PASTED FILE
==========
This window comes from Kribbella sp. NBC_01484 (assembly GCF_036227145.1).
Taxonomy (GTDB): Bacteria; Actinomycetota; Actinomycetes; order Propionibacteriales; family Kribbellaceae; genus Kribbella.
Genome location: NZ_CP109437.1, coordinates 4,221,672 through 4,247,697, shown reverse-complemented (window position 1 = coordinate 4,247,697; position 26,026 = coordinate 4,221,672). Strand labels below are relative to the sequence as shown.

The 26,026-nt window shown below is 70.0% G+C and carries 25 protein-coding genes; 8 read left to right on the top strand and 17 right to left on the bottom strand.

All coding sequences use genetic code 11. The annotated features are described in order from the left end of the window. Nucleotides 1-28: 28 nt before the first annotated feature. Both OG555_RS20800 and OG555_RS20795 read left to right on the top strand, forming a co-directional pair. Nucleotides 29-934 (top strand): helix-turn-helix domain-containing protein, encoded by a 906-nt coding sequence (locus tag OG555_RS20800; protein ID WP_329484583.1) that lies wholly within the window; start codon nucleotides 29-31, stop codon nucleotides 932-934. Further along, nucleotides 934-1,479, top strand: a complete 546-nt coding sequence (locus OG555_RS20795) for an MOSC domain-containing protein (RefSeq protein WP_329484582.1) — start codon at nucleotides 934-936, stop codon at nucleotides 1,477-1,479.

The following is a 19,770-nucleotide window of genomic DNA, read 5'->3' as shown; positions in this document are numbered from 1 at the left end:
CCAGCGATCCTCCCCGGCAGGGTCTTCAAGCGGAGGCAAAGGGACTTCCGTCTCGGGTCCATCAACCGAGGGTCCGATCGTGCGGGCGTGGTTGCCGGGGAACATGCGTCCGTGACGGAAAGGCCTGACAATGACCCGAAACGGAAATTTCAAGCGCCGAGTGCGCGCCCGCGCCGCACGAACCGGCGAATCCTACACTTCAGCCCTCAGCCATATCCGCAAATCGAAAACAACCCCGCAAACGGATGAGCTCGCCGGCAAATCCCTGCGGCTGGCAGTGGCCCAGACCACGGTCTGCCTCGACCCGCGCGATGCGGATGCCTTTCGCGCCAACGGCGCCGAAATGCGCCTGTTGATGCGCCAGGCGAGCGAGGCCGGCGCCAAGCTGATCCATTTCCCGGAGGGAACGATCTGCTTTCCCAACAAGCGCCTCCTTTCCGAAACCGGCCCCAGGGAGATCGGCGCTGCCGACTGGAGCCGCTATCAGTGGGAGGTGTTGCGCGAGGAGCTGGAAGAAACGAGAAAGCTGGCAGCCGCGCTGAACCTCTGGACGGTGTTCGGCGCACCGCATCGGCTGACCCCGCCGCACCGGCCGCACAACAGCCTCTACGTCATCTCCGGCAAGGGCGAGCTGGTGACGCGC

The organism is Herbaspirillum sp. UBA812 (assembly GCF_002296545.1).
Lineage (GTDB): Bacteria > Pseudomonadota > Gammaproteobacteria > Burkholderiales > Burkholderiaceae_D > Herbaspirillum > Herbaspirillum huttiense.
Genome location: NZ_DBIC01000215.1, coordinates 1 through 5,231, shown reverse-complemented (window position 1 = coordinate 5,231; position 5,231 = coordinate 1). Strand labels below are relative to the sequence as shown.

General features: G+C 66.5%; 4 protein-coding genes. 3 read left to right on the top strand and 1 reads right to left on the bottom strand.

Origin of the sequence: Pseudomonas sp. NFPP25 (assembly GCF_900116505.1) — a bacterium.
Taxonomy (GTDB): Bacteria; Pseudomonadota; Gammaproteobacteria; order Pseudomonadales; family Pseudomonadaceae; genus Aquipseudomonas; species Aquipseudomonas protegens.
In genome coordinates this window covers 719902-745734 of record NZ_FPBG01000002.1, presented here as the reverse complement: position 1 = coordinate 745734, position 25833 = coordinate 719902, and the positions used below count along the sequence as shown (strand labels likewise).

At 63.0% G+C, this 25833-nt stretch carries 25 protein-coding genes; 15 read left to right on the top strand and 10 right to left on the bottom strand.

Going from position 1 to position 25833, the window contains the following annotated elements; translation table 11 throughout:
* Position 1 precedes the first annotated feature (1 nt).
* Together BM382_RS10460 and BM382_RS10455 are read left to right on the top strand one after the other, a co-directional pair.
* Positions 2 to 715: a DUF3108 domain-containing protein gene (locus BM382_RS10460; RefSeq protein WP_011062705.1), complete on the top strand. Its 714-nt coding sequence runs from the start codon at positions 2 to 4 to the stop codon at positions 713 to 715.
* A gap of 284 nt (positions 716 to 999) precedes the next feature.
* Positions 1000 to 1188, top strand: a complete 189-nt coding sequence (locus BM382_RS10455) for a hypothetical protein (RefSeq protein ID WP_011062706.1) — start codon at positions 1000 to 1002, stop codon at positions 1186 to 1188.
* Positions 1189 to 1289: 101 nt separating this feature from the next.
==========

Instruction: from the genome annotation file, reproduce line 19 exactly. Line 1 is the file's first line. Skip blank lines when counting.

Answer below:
* Positions 2 to 715: a DUF3108 domain-containing protein gene (locus BM382_RS10460; RefSeq protein WP_011062705.1), complete on the top strand. Its 714-nt coding sequence runs from the start codon at positions 2 to 4 to the stop codon at positions 713 to 715.